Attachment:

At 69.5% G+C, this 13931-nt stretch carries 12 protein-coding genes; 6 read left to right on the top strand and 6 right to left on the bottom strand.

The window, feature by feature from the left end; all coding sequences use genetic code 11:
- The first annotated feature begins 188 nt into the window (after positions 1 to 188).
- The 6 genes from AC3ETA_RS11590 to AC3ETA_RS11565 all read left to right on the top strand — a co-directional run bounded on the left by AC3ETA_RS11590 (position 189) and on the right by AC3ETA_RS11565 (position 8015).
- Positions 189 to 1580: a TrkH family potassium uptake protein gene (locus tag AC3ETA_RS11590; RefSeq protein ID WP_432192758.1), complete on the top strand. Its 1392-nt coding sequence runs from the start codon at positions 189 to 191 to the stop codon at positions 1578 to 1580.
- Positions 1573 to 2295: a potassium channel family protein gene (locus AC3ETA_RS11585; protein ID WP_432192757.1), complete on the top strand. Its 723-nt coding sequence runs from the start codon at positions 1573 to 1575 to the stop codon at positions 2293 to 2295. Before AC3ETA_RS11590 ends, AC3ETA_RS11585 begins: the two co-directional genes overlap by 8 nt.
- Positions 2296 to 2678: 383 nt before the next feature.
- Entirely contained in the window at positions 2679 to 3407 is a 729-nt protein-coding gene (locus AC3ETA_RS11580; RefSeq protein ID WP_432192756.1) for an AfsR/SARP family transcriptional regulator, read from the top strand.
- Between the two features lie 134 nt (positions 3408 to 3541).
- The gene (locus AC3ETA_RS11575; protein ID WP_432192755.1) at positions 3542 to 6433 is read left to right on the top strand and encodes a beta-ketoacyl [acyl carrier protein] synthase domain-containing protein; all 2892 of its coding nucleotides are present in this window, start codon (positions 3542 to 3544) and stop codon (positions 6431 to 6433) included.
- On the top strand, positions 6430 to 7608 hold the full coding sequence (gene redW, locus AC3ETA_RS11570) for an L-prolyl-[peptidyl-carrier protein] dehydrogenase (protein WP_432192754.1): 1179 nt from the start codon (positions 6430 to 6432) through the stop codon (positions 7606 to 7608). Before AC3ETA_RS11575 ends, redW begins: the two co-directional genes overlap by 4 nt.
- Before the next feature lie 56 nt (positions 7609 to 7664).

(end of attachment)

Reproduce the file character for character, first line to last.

At 69.5% G+C, this 13931-nt stretch carries 12 protein-coding genes; 6 read left to right on the top strand and 6 right to left on the bottom strand.

The window, feature by feature from the left end; all coding sequences use genetic code 11:
- The first annotated feature begins 188 nt into the window (after positions 1 to 188).
- The 6 genes from AC3ETA_RS11590 to AC3ETA_RS11565 all read left to right on the top strand — a co-directional run bounded on the left by AC3ETA_RS11590 (position 189) and on the right by AC3ETA_RS11565 (position 8015).
- Positions 189 to 1580: a TrkH family potassium uptake protein gene (locus tag AC3ETA_RS11590; RefSeq protein ID WP_432192758.1), complete on the top strand. Its 1392-nt coding sequence runs from the start codon at positions 189 to 191 to the stop codon at positions 1578 to 1580.
- Positions 1573 to 2295: a potassium channel family protein gene (locus AC3ETA_RS11585; protein ID WP_432192757.1), complete on the top strand. Its 723-nt coding sequence runs from the start codon at positions 1573 to 1575 to the stop codon at positions 2293 to 2295. Before AC3ETA_RS11590 ends, AC3ETA_RS11585 begins: the two co-directional genes overlap by 8 nt.
- Positions 2296 to 2678: 383 nt before the next feature.
- Entirely contained in the window at positions 2679 to 3407 is a 729-nt protein-coding gene (locus AC3ETA_RS11580; RefSeq protein ID WP_432192756.1) for an AfsR/SARP family transcriptional regulator, read from the top strand.
- Between the two features lie 134 nt (positions 3408 to 3541).
- The gene (locus AC3ETA_RS11575; protein ID WP_432192755.1) at positions 3542 to 6433 is read left to right on the top strand and encodes a beta-ketoacyl [acyl carrier protein] synthase domain-containing protein; all 2892 of its coding nucleotides are present in this window, start codon (positions 3542 to 3544) and stop codon (positions 6431 to 6433) included.
- On the top strand, positions 6430 to 7608 hold the full coding sequence (gene redW, locus AC3ETA_RS11570) for an L-prolyl-[peptidyl-carrier protein] dehydrogenase (protein WP_432192754.1): 1179 nt from the start codon (positions 6430 to 6432) through the stop codon (positions 7606 to 7608). Before AC3ETA_RS11575 ends, redW begins: the two co-directional genes overlap by 4 nt.
- Before the next feature lie 56 nt (positions 7609 to 7664).